President Donald Trump’s attorneys have asked a federal judge to dismiss a lawsuit brought by House Democrats seeking to obtain the President’s tax returns.
In a Friday filing, the lawyers claimed that the court doesn’t have jurisdiction over the matter, arguing that Congress and the White House should resolve the dispute.
“The court should refrain from adjudicating this dispute so the parties can undertake this process of negotiation and mutual accommodation through which the elected branches for more than 200 years have resolved their recurrent disputes over access to information,” they said. “The exertion of federal judicial power to declare victors in interbranch disputes of this nature would be inconsistent with the limits of [the Constitution’s] Article III and the separation-of-powers principles that inform them.”
The move comes only days after House Democrats’ effort to fast track their suit was rejected last week by Trevor McFadden, the judge hearing the case. House Ways and Means Chairman Richard Neal issued a subpoena seeking six years’ worth of the President’s federal tax returns under a 1924 law allowing the heads of Congress’ tax committees to examine anyone’s tax information.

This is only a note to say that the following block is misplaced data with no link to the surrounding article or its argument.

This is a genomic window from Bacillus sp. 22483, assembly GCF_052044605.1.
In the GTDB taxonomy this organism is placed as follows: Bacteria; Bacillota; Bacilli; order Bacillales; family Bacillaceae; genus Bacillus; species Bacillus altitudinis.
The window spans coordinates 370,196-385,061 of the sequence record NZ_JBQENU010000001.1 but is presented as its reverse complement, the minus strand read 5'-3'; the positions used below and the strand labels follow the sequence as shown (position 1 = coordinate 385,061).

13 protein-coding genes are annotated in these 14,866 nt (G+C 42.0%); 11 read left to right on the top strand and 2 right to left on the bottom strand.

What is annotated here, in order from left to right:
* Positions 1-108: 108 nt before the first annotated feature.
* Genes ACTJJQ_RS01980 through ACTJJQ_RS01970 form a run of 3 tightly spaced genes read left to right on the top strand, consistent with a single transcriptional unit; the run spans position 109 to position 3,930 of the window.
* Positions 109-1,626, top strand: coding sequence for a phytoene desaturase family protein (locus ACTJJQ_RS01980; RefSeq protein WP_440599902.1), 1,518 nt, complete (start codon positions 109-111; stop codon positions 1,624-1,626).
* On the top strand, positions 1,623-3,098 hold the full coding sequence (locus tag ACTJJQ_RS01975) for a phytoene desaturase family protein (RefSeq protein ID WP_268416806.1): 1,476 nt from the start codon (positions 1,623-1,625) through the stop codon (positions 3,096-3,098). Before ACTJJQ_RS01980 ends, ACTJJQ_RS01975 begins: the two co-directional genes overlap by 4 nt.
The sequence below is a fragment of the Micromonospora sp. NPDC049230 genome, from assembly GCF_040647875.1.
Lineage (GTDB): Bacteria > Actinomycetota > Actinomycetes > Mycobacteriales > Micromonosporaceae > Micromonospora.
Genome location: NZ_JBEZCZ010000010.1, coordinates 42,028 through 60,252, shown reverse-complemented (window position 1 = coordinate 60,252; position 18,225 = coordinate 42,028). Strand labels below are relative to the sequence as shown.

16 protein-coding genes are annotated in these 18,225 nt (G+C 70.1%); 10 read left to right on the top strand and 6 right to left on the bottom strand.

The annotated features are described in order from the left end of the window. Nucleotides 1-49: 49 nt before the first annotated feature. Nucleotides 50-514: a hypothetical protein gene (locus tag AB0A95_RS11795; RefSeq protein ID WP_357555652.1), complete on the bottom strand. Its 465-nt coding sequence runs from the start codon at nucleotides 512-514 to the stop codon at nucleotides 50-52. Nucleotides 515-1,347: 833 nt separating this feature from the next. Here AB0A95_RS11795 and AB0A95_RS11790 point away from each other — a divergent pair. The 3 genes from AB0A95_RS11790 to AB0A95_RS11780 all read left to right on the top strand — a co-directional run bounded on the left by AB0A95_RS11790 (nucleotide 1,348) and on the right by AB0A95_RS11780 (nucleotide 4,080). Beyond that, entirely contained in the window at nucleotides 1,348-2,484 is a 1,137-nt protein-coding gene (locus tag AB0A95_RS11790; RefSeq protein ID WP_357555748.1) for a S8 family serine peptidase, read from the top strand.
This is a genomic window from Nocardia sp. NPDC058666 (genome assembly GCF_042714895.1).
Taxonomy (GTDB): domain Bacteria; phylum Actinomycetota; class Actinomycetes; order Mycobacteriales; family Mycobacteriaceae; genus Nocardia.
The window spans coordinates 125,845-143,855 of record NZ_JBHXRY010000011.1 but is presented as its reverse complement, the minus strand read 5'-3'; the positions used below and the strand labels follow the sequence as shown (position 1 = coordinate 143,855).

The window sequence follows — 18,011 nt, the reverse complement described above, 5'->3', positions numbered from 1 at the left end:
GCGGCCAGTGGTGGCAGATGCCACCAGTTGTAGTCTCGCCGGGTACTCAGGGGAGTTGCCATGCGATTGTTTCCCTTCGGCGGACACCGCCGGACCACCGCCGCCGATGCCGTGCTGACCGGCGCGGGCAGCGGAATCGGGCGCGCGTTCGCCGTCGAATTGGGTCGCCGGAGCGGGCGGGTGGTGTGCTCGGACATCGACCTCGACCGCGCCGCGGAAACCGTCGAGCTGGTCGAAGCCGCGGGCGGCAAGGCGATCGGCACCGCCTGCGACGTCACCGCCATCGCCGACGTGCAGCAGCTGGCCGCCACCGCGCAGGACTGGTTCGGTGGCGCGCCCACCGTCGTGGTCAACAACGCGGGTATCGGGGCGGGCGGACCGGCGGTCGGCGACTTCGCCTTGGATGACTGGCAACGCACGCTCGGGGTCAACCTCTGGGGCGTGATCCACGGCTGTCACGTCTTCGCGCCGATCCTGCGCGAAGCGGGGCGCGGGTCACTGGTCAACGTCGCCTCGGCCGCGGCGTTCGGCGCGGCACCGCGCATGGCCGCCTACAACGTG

Trump, who has broken with tradition by refusing to release his tax returns, is facing a number of subpoenas by Democrats hoping to get their hands on the information. One of the lawsuits he is battling requires him to provide his tax returns in order to appear on the state’s primary ballot.
In Friday’s filing, the President’s lawyers detailed other reasons as well why Neal’s request for Trump’s returns ought to be rejected, including that the 1924 statute does not include an enforcement mechanism explaining what happens if someone ignores the law.
The lawyers further argue that the chairman’s lawsuit was not properly authorized by the House as the entire chamber did not vote to allow it to go forward.
“There is no constitutional or statutory basis for a Committee of the House of Representatives to take on the role of enforcing its subpoenas in the Federal courts where the Executive Branch has decided not to do so,” the filing also says.